Credit Jitters, Weak Techs Weigh on Europe Stocks
European equities slid to their lowest close in seven weeks on Friday as investors continued to dump banking shares on persistent credit worries and as tech stocks tumbled on fears over the outlook for the sector.
The FTSEurofirst 300 index of top European shares closed down 1.6 percent at 1,511.57 points, after losing as much as 2 percent in late trading.
Europe's benchmark index, down 5.3 percent so far this month, finished the week with a loss of 3.1 percent, its worst weekly performance since the last week of July.
European shares edged higher at the opening, helped by mergers and acquisitions activity in the mining sector, before banking shares resumed their fall as U.S. lender Wachovia reported big credit losses.
The fourth-largest U.S. bank said it had incurred about $1.1 billion of further losses in October from credit market turmoil, joining a growing list of financial companies -- including Citigroup, Merrill Lynch and Morgan Stanley -- that have reported losses from worsening conditions in consumer credit and capital markets.
"Don't touch the banks, financial services and insurance companies. It's not just a matter of writing off some loans, it's also the ongoing effect of the credit crunch that hits their business," said Pierre Sabatier, strategist at FactSet, in Paris.
Investors worry that financial institutions have not yet revealed the full impact of the turmoil triggered by the U.S. subprime mortgage market problems in their books.
"So far, European banks have not been hit as hard as their U.S. peers by the troubles in the subprime market, but as long as investors are not sure that all the bad news are out, there will be no rebound," Sabatier said.
Shares of European banks were hammered again, with UBS down 4.1 percent, Royal Bank of Scotland down 3 percent, and BNP Paribas down 2.7 percent.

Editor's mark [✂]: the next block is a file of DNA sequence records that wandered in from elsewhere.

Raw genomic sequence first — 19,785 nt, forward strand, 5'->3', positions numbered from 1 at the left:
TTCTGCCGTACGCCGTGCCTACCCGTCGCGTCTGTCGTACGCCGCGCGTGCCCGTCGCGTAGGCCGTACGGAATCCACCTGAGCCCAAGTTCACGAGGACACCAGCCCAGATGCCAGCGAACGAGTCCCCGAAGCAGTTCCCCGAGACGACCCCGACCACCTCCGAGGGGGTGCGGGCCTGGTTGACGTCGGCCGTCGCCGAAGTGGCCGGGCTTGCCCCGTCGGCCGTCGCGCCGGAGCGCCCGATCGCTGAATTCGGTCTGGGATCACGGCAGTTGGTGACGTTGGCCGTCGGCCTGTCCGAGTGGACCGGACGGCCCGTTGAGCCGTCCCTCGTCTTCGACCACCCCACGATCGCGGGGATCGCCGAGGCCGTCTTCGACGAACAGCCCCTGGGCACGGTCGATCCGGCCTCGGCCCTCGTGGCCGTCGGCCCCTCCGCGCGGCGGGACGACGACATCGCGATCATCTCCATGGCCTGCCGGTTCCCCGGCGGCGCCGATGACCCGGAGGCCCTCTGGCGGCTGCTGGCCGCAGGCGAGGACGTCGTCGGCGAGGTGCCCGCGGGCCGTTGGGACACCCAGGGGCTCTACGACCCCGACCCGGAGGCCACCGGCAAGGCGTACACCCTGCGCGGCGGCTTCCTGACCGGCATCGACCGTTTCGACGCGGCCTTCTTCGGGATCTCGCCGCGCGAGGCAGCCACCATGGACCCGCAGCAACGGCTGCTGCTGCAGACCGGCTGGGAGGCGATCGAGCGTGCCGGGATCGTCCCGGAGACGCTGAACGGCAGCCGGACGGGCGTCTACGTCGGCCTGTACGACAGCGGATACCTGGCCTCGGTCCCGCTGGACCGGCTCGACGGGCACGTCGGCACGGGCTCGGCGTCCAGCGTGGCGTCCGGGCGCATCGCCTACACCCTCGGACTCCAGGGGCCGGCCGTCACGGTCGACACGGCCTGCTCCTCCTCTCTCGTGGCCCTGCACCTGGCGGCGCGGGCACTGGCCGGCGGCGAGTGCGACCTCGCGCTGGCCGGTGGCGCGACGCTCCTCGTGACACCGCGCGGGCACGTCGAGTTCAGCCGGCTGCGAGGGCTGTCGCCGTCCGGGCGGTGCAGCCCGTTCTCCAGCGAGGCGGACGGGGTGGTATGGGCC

Barclays ended down 2.4 percent, having denied market rumors that it was about to reveal a $10 billion writedown.
The DJ Stoxx European banks index, down 2.1 percent on the day, has lost 18 percent in the year so far, while the FTSEurofirst 300 is up 1.9 percent over the same period.
On the year, UBS is down 31 percent, RBS down 39 percent, BNP down 17 percent, and Barclays down 35 percent.
Tech Shares Suffering
"It's still too early to jump back into the banking sector. You don't want to catch a falling knife," said Achim Matzke, European stock indexes analyst at Commerzbank, in Frankfurt.
"Everyday, there is a guy that says: 'now is the time to buy'. That day will come, but it will take time. For now, we still see 'sell' signals."
Tech shares also took a beating, hit by concern over the outlook for the sector after a lower-than-expected forecast from Qualcomm and downbeat comments from Cisco Systems.
Nokia tumbled 4.2 percent, Alcatel Lucent shed 3.9 percent, SAP fell 1.7 percent, and Ericsson lost 3.5 percent.
In the mining sector, Rio Tinto continued to rise on BHP Billiton's bid approach.
Rio surged 6.2 percent while BHP lost 1.7 percent, and other mining shares ended in the red, with Xstrata down 2.6 percent and Anglo American down 4.4 percent.
The rising euro also weighed on European shares, as a stronger currency dampens exporters' competitiveness. The euro hit a record high against the dollar on Friday, on worries that the Federal Reserve could further lower interest rates to ease the credit crisis.
Securitas dropped 4 percent after a quarterly report from the security services firm showed weaker profit than expected and fuelled worries over its troubled cash handling business.
Friends Provident tumbled 7.2 percent, hit by a price target cut from UBS and fresh worries over its future strategy after its merger with rival Resolution fell through.